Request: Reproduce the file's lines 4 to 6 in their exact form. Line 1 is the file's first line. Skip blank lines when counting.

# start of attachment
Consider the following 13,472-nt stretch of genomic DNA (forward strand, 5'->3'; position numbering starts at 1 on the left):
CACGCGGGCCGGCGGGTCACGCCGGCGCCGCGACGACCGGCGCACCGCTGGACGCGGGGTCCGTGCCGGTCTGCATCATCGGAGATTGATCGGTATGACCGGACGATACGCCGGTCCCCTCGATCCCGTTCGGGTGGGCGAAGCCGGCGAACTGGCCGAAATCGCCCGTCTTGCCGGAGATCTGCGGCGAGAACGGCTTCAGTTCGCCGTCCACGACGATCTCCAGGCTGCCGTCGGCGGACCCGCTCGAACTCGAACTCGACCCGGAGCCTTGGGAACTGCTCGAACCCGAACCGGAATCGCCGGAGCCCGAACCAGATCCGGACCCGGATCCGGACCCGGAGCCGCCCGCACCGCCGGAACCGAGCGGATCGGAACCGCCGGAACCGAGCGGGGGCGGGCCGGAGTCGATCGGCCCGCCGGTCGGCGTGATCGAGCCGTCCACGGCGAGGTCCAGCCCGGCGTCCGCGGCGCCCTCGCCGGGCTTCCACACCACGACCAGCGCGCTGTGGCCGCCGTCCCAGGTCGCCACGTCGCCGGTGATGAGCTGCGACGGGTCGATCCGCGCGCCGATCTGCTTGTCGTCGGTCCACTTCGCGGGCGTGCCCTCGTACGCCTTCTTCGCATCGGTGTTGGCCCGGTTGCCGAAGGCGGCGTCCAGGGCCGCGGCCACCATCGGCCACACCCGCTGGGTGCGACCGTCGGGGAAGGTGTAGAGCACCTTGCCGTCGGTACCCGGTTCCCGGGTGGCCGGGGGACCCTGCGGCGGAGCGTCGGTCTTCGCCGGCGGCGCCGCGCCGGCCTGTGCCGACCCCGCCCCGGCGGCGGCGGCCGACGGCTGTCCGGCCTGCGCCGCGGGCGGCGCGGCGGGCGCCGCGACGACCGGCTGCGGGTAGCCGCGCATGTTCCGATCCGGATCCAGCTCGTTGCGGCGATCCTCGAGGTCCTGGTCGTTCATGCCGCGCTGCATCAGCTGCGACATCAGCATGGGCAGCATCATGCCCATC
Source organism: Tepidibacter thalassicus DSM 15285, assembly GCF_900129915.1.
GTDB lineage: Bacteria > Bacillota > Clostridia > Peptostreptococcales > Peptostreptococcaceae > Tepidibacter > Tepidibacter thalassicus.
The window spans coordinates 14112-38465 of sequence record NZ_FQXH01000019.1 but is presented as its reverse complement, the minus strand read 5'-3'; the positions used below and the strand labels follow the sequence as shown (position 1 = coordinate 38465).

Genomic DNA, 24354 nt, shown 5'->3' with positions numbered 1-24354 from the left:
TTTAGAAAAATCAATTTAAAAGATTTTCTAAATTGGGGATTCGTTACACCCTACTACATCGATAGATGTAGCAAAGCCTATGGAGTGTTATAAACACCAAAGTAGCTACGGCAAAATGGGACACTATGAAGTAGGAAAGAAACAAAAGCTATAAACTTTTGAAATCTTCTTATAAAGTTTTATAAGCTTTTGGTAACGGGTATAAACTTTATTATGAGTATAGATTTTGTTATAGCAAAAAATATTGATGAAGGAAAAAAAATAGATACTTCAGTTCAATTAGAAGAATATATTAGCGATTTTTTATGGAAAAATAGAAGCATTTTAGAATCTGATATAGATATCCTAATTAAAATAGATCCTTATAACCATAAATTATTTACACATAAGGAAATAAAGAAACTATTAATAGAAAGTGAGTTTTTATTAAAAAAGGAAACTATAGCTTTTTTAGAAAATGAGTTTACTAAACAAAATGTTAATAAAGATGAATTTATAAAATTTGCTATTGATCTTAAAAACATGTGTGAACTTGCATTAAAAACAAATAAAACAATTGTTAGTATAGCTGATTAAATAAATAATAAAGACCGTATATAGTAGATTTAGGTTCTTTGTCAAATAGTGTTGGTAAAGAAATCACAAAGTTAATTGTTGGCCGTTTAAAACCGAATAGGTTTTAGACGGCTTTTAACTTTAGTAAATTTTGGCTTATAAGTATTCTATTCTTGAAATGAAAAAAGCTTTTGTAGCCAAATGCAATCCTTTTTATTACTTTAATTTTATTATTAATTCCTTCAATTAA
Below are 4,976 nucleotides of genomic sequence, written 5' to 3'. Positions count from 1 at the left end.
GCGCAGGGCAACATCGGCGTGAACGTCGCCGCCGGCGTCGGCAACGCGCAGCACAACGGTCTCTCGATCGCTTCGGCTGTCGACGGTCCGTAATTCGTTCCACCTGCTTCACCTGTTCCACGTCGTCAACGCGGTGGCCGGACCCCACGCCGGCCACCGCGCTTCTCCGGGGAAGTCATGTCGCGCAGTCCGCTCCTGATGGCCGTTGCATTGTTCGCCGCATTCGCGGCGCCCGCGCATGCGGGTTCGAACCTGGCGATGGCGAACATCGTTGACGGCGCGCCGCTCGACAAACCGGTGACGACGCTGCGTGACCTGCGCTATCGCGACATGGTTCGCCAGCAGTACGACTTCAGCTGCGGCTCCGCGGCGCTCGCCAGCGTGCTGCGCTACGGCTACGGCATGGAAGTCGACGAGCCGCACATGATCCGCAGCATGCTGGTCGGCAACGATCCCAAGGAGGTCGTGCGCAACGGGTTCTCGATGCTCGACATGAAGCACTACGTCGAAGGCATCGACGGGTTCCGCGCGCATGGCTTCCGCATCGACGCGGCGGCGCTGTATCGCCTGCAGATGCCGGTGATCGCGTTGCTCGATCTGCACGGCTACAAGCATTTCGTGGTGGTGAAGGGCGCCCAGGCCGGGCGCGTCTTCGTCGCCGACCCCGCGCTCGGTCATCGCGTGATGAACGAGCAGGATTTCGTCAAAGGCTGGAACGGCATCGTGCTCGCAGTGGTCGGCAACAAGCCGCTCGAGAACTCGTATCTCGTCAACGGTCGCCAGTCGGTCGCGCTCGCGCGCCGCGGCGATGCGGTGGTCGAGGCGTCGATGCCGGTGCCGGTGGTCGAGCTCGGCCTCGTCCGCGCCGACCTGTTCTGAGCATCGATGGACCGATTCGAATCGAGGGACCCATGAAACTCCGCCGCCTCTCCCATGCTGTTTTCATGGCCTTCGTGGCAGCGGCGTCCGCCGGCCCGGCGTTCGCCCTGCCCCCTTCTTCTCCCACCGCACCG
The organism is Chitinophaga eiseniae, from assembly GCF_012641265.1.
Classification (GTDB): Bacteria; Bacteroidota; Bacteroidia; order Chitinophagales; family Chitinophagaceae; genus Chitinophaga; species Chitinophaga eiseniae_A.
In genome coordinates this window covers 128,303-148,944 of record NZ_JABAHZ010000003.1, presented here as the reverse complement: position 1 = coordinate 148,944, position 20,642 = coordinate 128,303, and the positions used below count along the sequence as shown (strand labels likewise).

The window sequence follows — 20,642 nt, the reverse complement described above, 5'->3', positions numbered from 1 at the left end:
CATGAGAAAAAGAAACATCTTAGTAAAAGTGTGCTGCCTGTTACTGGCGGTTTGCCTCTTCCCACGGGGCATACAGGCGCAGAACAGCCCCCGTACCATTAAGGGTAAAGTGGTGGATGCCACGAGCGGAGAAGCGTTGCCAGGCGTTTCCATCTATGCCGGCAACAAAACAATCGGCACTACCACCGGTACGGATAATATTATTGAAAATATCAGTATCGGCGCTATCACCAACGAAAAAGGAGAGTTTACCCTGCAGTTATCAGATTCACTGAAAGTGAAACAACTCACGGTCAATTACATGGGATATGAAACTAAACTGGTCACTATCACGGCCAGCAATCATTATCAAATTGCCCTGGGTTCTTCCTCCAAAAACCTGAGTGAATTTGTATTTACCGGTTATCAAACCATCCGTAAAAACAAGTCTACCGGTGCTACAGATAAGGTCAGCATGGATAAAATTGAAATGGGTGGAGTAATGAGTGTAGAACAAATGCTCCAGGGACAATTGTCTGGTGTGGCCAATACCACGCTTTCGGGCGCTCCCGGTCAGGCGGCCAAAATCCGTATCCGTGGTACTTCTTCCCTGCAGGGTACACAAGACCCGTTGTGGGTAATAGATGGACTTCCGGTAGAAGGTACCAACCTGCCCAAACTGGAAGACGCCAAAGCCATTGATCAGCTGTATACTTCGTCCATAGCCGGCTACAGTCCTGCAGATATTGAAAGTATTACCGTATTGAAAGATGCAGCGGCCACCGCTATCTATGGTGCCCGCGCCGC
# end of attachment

GTDB lineage: Bacteria > Bacillota > Clostridia > Peptostreptococcales > Peptostreptococcaceae > Tepidibacter > Tepidibacter thalassicus.
The window spans coordinates 14112-38465 of sequence record NZ_FQXH01000019.1 but is presented as its reverse complement, the minus strand read 5'-3'; the positions used below and the strand labels follow the sequence as shown (position 1 = coordinate 38465).

Genomic DNA, 24354 nt, shown 5'->3' with positions numbered 1-24354 from the left: